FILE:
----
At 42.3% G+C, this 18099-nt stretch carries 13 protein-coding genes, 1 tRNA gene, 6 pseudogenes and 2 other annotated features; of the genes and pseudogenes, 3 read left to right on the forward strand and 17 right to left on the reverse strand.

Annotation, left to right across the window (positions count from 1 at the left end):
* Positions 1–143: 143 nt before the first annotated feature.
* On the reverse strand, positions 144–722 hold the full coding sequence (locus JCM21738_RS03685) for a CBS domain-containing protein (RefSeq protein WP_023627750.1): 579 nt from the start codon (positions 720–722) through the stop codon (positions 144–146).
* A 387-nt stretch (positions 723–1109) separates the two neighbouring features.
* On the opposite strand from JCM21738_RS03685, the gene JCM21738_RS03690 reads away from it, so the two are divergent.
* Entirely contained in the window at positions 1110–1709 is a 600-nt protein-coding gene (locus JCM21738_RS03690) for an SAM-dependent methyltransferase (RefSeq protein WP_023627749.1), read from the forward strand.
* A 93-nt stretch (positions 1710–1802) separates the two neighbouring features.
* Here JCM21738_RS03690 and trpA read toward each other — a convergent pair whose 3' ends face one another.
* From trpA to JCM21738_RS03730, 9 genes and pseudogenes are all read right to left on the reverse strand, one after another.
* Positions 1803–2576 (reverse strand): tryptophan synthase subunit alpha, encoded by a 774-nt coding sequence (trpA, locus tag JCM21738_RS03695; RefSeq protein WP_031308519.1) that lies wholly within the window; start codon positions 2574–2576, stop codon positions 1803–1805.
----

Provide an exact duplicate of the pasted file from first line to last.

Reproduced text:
At 42.3% G+C, this 18099-nt stretch carries 13 protein-coding genes, 1 tRNA gene, 6 pseudogenes and 2 other annotated features; of the genes and pseudogenes, 3 read left to right on the forward strand and 17 right to left on the reverse strand.

Annotation, left to right across the window (positions count from 1 at the left end):
* Positions 1–143: 143 nt before the first annotated feature.
* On the reverse strand, positions 144–722 hold the full coding sequence (locus JCM21738_RS03685) for a CBS domain-containing protein (RefSeq protein WP_023627750.1): 579 nt from the start codon (positions 720–722) through the stop codon (positions 144–146).
* A 387-nt stretch (positions 723–1109) separates the two neighbouring features.
* On the opposite strand from JCM21738_RS03685, the gene JCM21738_RS03690 reads away from it, so the two are divergent.
* Entirely contained in the window at positions 1110–1709 is a 600-nt protein-coding gene (locus JCM21738_RS03690) for an SAM-dependent methyltransferase (RefSeq protein WP_023627749.1), read from the forward strand.
* A 93-nt stretch (positions 1710–1802) separates the two neighbouring features.
* Here JCM21738_RS03690 and trpA read toward each other — a convergent pair whose 3' ends face one another.
* From trpA to JCM21738_RS03730, 9 genes and pseudogenes are all read right to left on the reverse strand, one after another.
* Positions 1803–2576 (reverse strand): tryptophan synthase subunit alpha, encoded by a 774-nt coding sequence (trpA, locus tag JCM21738_RS03695; RefSeq protein WP_031308519.1) that lies wholly within the window; start codon positions 2574–2576, stop codon positions 1803–1805.